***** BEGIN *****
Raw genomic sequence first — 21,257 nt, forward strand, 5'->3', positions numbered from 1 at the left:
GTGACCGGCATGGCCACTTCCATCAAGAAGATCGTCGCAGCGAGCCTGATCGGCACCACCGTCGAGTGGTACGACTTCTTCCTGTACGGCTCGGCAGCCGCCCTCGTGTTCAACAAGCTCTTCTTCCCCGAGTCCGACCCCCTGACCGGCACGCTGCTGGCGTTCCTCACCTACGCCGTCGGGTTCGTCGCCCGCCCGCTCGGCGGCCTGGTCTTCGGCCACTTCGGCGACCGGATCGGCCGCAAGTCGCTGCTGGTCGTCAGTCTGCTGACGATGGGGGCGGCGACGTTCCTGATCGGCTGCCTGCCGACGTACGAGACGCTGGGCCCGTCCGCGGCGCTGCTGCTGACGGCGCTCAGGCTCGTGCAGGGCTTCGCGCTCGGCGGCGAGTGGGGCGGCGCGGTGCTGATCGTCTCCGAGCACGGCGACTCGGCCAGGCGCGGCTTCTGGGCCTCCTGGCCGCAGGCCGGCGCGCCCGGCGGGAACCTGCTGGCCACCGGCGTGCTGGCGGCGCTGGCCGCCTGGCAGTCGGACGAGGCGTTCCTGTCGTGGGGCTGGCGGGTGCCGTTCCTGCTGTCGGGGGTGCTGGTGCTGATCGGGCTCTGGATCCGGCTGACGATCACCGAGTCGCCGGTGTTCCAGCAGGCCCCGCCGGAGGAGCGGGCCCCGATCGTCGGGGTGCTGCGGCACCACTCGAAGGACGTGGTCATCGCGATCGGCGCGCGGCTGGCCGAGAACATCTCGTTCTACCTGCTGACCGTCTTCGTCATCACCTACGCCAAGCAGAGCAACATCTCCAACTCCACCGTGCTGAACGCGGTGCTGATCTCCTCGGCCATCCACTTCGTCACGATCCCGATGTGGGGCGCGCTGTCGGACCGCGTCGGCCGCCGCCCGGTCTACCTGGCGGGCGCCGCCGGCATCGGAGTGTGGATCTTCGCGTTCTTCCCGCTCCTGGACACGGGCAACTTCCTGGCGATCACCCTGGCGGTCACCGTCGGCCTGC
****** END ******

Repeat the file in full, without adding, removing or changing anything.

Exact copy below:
Raw genomic sequence first — 21,257 nt, forward strand, 5'->3', positions numbered from 1 at the left:
GTGACCGGCATGGCCACTTCCATCAAGAAGATCGTCGCAGCGAGCCTGATCGGCACCACCGTCGAGTGGTACGACTTCTTCCTGTACGGCTCGGCAGCCGCCCTCGTGTTCAACAAGCTCTTCTTCCCCGAGTCCGACCCCCTGACCGGCACGCTGCTGGCGTTCCTCACCTACGCCGTCGGGTTCGTCGCCCGCCCGCTCGGCGGCCTGGTCTTCGGCCACTTCGGCGACCGGATCGGCCGCAAGTCGCTGCTGGTCGTCAGTCTGCTGACGATGGGGGCGGCGACGTTCCTGATCGGCTGCCTGCCGACGTACGAGACGCTGGGCCCGTCCGCGGCGCTGCTGCTGACGGCGCTCAGGCTCGTGCAGGGCTTCGCGCTCGGCGGCGAGTGGGGCGGCGCGGTGCTGATCGTCTCCGAGCACGGCGACTCGGCCAGGCGCGGCTTCTGGGCCTCCTGGCCGCAGGCCGGCGCGCCCGGCGGGAACCTGCTGGCCACCGGCGTGCTGGCGGCGCTGGCCGCCTGGCAGTCGGACGAGGCGTTCCTGTCGTGGGGCTGGCGGGTGCCGTTCCTGCTGTCGGGGGTGCTGGTGCTGATCGGGCTCTGGATCCGGCTGACGATCACCGAGTCGCCGGTGTTCCAGCAGGCCCCGCCGGAGGAGCGGGCCCCGATCGTCGGGGTGCTGCGGCACCACTCGAAGGACGTGGTCATCGCGATCGGCGCGCGGCTGGCCGAGAACATCTCGTTCTACCTGCTGACCGTCTTCGTCATCACCTACGCCAAGCAGAGCAACATCTCCAACTCCACCGTGCTGAACGCGGTGCTGATCTCCTCGGCCATCCACTTCGTCACGATCCCGATGTGGGGCGCGCTGTCGGACCGCGTCGGCCGCCGCCCGGTCTACCTGGCGGGCGCCGCCGGCATCGGAGTGTGGATCTTCGCGTTCTTCCCGCTCCTGGACACGGGCAACTTCCTGGCGATCACCCTGGCGGTCACCGTCGGCCTGC